I am playing this Slitherlink app on Android, and get stuck on this puzzle at the following state: enter image description here

I made a lot of progress on the right side, but after this I couldn't find anything that I can do, without potentially guessing a very long chain.

Can anyone help me reason the next logical step from this state?

  • $\begingroup$ off-topic, but may I recommend this one? play.google.com/store/apps/… It is completely free and open source, and has a lot of the different puzzles including Slitherlink. Only weirdness about it is that the names are all different, Slitherlink is called "Loopy" for example. $\endgroup$ Apr 29, 2022 at 7:41
  • $\begingroup$ @htmlcoderexe: I recommend those puzzles as well! They can be played online at Tatham's website and/or downloaded as stand-alone executables. And my favourite Loopy variant is Cairo. $\endgroup$
    – user21820
    Apr 29, 2022 at 17:20

2 Answers 2


There are a few places where you can place lines leaving a "2" square.
E.g in the top left:

One edge marked A must be a line, so exactly one B must also be a line to have two lines around the 2.
So C must be a line for the continuation from B.

Similarly, one D must be a line to continue the loop, so E must be a line to have two lines around the 2.

Then, one F must be a line to continue from E. That's the only line required for the "1", so both G's must be blank.

enter image description here

And a less obvious example of a pattern where lines touch a 2-square on diagonally opposite corners:
Because of the known lines, the edges marked A cannot both be lines, and the edges marked D cannot both be lines.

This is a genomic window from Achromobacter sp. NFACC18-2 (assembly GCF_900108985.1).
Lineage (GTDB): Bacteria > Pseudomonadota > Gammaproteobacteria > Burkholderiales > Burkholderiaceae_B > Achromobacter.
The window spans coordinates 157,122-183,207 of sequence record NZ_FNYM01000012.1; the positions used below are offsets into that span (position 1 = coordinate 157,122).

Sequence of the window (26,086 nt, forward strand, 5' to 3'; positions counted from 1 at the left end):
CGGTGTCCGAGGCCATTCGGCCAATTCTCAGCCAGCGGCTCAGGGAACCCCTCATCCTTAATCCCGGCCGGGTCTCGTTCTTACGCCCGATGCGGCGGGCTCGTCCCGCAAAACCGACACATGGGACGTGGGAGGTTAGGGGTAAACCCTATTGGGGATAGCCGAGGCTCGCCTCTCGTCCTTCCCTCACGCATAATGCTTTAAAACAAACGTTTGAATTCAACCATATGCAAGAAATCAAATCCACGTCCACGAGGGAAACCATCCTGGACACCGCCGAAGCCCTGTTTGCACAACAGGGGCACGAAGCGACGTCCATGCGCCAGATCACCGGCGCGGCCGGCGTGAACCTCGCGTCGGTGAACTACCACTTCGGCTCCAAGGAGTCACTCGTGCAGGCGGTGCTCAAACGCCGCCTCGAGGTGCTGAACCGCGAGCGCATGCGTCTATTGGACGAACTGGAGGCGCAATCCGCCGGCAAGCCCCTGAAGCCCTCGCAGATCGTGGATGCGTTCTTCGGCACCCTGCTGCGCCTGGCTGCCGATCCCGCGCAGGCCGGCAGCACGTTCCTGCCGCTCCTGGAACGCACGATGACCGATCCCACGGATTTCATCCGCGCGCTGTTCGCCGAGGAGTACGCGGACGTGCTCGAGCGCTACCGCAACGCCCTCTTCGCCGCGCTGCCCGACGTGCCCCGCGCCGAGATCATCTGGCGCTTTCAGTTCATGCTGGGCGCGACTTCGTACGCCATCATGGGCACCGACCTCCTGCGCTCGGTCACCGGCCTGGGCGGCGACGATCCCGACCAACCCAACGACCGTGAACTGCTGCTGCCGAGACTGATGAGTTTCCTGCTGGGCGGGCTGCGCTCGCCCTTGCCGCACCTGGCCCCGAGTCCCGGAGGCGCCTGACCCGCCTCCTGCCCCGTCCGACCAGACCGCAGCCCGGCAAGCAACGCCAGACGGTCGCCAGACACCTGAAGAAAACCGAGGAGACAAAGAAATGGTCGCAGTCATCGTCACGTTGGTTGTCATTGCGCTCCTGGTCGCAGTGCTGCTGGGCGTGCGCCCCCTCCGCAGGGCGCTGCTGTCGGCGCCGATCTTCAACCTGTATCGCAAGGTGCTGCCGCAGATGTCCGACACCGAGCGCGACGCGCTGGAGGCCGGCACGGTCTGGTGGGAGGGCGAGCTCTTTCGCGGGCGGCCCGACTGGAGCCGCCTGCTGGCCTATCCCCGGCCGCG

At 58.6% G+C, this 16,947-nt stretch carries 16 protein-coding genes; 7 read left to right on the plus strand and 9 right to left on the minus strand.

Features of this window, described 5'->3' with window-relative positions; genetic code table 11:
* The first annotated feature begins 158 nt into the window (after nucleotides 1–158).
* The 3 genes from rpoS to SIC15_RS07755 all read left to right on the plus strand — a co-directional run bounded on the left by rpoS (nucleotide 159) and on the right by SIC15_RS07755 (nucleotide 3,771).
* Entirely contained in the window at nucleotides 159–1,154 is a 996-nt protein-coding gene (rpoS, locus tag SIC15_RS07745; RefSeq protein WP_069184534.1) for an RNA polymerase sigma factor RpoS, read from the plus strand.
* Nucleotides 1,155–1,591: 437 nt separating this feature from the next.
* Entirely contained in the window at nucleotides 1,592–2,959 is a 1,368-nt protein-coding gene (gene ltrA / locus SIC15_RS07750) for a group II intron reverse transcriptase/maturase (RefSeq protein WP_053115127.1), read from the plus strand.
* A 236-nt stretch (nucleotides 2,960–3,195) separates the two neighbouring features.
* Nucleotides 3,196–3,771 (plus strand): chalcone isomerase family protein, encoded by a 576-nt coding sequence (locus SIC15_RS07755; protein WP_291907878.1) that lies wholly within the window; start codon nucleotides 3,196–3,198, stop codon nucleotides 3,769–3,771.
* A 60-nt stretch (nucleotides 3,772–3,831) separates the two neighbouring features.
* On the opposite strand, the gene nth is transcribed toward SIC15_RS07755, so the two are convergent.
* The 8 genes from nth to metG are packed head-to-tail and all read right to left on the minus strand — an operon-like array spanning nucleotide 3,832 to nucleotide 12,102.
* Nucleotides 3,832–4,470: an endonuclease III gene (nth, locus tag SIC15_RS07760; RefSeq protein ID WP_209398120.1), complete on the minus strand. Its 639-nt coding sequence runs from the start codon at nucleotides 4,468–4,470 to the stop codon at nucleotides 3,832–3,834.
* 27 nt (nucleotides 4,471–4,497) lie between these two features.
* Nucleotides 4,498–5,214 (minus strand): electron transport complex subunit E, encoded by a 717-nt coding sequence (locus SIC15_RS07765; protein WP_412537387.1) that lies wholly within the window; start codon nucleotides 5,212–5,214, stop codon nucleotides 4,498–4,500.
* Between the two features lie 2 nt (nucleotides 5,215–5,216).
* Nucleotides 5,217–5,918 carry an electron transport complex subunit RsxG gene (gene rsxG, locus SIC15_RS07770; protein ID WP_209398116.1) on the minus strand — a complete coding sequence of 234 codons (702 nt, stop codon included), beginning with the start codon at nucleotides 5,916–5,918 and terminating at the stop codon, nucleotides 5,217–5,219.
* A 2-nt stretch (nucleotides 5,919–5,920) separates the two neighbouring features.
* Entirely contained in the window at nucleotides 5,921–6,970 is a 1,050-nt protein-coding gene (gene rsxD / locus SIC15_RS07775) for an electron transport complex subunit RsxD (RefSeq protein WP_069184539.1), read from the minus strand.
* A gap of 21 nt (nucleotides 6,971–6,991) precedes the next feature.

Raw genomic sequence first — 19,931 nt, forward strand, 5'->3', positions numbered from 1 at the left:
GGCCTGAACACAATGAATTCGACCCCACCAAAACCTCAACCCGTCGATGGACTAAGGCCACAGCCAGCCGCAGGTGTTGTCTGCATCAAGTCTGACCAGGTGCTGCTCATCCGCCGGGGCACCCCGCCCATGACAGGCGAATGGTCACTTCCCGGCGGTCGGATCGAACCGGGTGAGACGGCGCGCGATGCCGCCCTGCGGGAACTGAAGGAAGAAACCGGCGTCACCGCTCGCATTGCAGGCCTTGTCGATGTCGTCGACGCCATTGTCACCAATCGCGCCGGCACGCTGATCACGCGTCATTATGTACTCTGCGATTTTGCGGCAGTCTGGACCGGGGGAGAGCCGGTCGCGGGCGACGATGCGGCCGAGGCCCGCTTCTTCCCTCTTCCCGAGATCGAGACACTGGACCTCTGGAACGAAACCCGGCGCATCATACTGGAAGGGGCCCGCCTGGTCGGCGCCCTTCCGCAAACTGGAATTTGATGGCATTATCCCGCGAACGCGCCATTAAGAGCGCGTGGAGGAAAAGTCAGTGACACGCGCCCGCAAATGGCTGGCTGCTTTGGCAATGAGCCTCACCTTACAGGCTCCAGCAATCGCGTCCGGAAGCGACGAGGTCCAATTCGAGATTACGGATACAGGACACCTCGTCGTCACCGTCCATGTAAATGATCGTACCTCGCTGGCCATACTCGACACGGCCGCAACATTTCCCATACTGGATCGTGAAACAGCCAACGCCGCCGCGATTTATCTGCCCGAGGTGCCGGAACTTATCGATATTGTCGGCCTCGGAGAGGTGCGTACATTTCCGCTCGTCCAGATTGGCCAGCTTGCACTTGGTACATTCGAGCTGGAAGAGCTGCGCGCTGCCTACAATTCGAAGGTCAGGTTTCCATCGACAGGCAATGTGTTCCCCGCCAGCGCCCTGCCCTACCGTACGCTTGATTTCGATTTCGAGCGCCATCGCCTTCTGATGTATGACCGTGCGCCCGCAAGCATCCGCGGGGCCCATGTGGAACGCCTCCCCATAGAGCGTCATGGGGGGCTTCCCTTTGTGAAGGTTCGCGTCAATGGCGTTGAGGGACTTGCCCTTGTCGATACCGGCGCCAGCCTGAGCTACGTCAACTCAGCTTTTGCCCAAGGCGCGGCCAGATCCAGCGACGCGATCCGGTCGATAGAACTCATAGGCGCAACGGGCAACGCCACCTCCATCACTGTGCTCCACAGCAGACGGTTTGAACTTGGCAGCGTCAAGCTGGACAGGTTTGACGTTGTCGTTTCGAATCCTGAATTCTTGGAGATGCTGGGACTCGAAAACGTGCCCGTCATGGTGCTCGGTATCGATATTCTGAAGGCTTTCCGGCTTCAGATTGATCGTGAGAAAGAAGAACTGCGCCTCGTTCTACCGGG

So exactly one A and one D must be a line to have two lines around the 2-square. Both of those continue known lines, so B and E must both be blank.
(And then C and F must both be lines to complete the other 2-squares)

enter image description here

And some similar stuff on the right hand side:
One A must be a line for the 1-square, so B must be a line to continue the loop.

And similar to the top-left corner, one of C must be a line for the 1-square, so one of D must be a line to continue the loop.
Then one of E must be a line to have two lines around the 2-square, and F must be a line to continue the loop.
So G must be blank and all the remaining edges of the 3-square must be lines.

enter image description here

  • 1
    $\begingroup$ Ah, interesting, I guess I shall try this technique on other parts of the board too. Thanks! $\endgroup$
    – justhalf
    Apr 28, 2022 at 15:28

For the 1 near the bottom left, the left or bottom edge must be included because of the top-right corner of the bottom-left 3. So the top of the 1 is not an edge, which determines the 3 edges for the neighboring 3.

enter image description here

I see now that this method is mentioned here.

  • $\begingroup$ There was a recent question related to this $\endgroup$
    – bobble
    Apr 28, 2022 at 17:11
  • $\begingroup$ @bobble it's different, right? The other question is when we know one of the vertices on the 3 box is definitely an endpoint, so the opposite corner must not be an endpoint. For this one, it's about one edge of the 3 box being confirmed blank. $\endgroup$
    – justhalf
    Apr 29, 2022 at 4:34
  • $\begingroup$ From your explanation, it looked like you were using the rocket pattern with the corner 3 and the 1 to rule out the 1's top edge as a possibility. $\endgroup$
    – bobble
    Apr 29, 2022 at 4:46
  • $\begingroup$ Ah, you mean the reverse, and the corner 3. Hmm, well, I think I can accept that then, although I feel this deduction is much easier than the rocket pattern, where the 3 box is missing one edge. (the fact that this is easy is what made me slightly annoyed that I missed this, actually, haha, I imagine I wouldn't be as annoyed if it were real rocket pattern) $\endgroup$
    – justhalf
    Apr 29, 2022 at 6:26
  • $\begingroup$ Yes this can be viewed as the rocket pattern, using the two known corner edges of the corner 3 to deduce the two non-edges of the 1. But I used only the top-right corner based on the third known edge, so it is a bit simpler. $\endgroup$
    – RobPratt
    Apr 29, 2022 at 13:22

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